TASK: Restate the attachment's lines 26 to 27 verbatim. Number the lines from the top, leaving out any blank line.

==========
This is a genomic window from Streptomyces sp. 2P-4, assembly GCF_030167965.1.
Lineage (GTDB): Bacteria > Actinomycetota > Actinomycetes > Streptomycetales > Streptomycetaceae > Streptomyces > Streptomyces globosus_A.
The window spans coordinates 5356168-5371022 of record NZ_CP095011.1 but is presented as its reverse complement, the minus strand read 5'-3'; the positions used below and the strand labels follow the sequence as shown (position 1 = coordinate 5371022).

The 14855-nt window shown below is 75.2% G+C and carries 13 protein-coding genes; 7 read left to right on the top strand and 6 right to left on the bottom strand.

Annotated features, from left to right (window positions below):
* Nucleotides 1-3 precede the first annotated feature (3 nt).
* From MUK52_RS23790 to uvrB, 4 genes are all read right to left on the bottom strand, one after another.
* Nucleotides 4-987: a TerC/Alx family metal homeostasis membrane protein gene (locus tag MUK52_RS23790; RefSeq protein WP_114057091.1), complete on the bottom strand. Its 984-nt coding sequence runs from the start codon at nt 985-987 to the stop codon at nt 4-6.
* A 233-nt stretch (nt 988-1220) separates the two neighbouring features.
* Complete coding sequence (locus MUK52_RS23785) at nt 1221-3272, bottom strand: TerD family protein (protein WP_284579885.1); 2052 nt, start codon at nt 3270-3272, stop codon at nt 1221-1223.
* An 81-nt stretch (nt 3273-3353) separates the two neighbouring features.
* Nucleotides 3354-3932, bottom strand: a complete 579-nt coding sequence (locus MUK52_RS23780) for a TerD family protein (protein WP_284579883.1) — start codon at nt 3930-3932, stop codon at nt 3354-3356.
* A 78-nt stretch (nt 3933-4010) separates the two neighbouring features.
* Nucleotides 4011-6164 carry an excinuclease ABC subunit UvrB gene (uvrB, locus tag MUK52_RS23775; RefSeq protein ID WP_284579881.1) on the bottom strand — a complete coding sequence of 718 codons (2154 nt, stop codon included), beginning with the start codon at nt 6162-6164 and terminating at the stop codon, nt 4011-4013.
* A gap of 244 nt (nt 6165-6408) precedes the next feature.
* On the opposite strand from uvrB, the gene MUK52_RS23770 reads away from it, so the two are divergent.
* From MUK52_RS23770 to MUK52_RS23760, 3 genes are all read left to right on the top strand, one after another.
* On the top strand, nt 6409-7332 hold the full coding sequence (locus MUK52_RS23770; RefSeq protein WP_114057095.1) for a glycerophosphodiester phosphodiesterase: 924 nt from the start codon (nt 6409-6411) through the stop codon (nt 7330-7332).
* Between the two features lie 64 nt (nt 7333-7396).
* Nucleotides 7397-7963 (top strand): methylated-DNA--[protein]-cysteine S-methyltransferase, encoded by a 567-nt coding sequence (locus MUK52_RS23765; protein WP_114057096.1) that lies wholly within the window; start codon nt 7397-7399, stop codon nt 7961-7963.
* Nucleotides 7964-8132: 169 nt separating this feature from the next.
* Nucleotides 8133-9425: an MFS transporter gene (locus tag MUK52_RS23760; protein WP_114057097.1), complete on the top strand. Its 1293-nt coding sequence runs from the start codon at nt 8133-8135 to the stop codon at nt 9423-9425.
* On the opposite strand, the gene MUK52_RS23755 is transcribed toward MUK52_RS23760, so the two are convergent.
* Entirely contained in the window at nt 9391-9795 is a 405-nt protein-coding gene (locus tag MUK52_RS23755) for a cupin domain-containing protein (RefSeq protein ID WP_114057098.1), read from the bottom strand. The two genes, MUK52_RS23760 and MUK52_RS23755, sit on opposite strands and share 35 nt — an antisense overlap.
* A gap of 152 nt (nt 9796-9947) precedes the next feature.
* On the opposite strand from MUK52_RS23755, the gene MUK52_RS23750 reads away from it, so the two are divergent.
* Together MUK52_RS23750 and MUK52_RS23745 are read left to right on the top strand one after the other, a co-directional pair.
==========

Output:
* On the opposite strand from MUK52_RS23755, the gene MUK52_RS23750 reads away from it, so the two are divergent.
* Together MUK52_RS23750 and MUK52_RS23745 are read left to right on the top strand one after the other, a co-directional pair.